Just on the side of pecuniary gains are moral rights. Moral rights demand that the creators of copyright works[1], inventor of an invention or process, proprietor of a trademark, have e.g their names on their work, invention, or trademark. Presently, there are three conceivable and applicable moral rights—the two most notorious are paternity and integrity. The third one which is more visible in UK IP law is the right to object to false attribution[2].

Explanation of each moral right

As a form of introduction, it is important to highlight the source of moral right contained in Article 6bis of the Berne Convention for the Protection of Literary and Artistic Work 1886 (as amended)[3].

Article 6bis provides that:

“Independent of the author’s economic rights, and even after the transfer of the said rights, the author shall have the right to claim authorship of the work and to object to any distortion, modification of, or other derogatory action in relation to the said work, which would be prejudicial to the author’s honor or reputation.”

The Berne Convention clearly recognizes two moral rights – paternity and integrity. The UK’s recognition of false attribution is a reverse of paternity as shall be seen later in this article.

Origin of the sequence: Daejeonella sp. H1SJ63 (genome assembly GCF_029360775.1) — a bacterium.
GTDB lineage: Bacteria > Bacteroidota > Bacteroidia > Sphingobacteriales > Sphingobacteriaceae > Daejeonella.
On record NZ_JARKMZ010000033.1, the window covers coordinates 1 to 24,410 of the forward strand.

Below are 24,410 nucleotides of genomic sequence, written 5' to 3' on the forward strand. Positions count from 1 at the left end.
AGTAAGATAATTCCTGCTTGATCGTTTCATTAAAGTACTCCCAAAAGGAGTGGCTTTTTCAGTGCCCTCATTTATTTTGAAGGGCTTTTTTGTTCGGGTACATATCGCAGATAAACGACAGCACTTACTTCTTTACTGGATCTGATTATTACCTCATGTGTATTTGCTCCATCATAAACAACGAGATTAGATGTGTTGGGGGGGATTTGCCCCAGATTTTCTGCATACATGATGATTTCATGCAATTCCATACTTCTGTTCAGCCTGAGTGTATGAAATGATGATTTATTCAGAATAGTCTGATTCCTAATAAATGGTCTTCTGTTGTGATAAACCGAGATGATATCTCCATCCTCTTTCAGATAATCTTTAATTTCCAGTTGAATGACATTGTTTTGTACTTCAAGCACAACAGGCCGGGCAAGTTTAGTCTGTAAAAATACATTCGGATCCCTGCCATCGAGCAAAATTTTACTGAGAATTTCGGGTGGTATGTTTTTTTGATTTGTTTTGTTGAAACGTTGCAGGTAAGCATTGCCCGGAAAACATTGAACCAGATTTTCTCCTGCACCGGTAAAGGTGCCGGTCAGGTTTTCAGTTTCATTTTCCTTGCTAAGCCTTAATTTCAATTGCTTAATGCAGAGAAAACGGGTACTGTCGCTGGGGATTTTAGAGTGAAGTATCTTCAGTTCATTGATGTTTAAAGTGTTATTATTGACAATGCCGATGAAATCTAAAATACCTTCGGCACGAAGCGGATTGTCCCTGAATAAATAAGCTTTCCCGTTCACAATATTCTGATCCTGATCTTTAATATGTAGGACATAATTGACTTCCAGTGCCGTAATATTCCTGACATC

The right of paternity

What this right means is that when a creator creates a work and the same work has been copyrighted (it must be remembered that copyright in works arises automatically, and there is no formality as regards registration to pull protection), then the creator’s name should appear on the work anywhere in the world. So if A writes a book, and in a television broadcast part of the book is quoted, the right to paternity requires that A—the author of the book—be mentioned following the quote or before the quote. From the idea of what paternity means, the public must know from whom the work emanates from. The same thing applies to work of art, songs, craft, and any other copyrightable works, when used or when transferred e.g via a license, sale, franchise etc. The owner who created the work has the right to have his or her name on that work. This is the idea of authorship the right to paternity protects.